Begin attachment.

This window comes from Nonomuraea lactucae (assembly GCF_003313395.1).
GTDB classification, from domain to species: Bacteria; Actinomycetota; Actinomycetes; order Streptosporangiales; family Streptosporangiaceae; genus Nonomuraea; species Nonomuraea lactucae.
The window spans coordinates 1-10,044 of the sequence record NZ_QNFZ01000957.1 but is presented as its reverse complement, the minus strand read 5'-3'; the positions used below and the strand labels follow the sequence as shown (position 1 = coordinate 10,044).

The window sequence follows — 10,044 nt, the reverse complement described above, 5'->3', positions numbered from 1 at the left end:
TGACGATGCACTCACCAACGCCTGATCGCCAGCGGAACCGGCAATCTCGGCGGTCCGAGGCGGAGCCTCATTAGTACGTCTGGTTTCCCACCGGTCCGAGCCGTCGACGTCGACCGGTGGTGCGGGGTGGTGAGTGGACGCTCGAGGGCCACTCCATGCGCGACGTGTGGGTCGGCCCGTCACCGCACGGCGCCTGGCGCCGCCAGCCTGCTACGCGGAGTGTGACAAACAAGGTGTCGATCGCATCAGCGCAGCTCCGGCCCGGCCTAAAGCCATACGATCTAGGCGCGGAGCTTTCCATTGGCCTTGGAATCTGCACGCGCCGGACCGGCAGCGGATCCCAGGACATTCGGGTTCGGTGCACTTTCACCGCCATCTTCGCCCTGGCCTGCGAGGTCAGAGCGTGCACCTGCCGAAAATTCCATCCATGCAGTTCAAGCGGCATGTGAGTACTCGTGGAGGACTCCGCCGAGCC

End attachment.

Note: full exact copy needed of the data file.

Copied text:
This window comes from Nonomuraea lactucae (assembly GCF_003313395.1).
GTDB classification, from domain to species: Bacteria; Actinomycetota; Actinomycetes; order Streptosporangiales; family Streptosporangiaceae; genus Nonomuraea; species Nonomuraea lactucae.
The window spans coordinates 1-10,044 of the sequence record NZ_QNFZ01000957.1 but is presented as its reverse complement, the minus strand read 5'-3'; the positions used below and the strand labels follow the sequence as shown (position 1 = coordinate 10,044).

The window sequence follows — 10,044 nt, the reverse complement described above, 5'->3', positions numbered from 1 at the left end:
TGACGATGCACTCACCAACGCCTGATCGCCAGCGGAACCGGCAATCTCGGCGGTCCGAGGCGGAGCCTCATTAGTACGTCTGGTTTCCCACCGGTCCGAGCCGTCGACGTCGACCGGTGGTGCGGGGTGGTGAGTGGACGCTCGAGGGCCACTCCATGCGCGACGTGTGGGTCGGCCCGTCACCGCACGGCGCCTGGCGCCGCCAGCCTGCTACGCGGAGTGTGACAAACAAGGTGTCGATCGCATCAGCGCAGCTCCGGCCCGGCCTAAAGCCATACGATCTAGGCGCGGAGCTTTCCATTGGCCTTGGAATCTGCACGCGCCGGACCGGCAGCGGATCCCAGGACATTCGGGTTCGGTGCACTTTCACCGCCATCTTCGCCCTGGCCTGCGAGGTCAGAGCGTGCACCTGCCGAAAATTCCATCCATGCAGTTCAAGCGGCATGTGAGTACTCGTGGAGGACTCCGCCGAGCC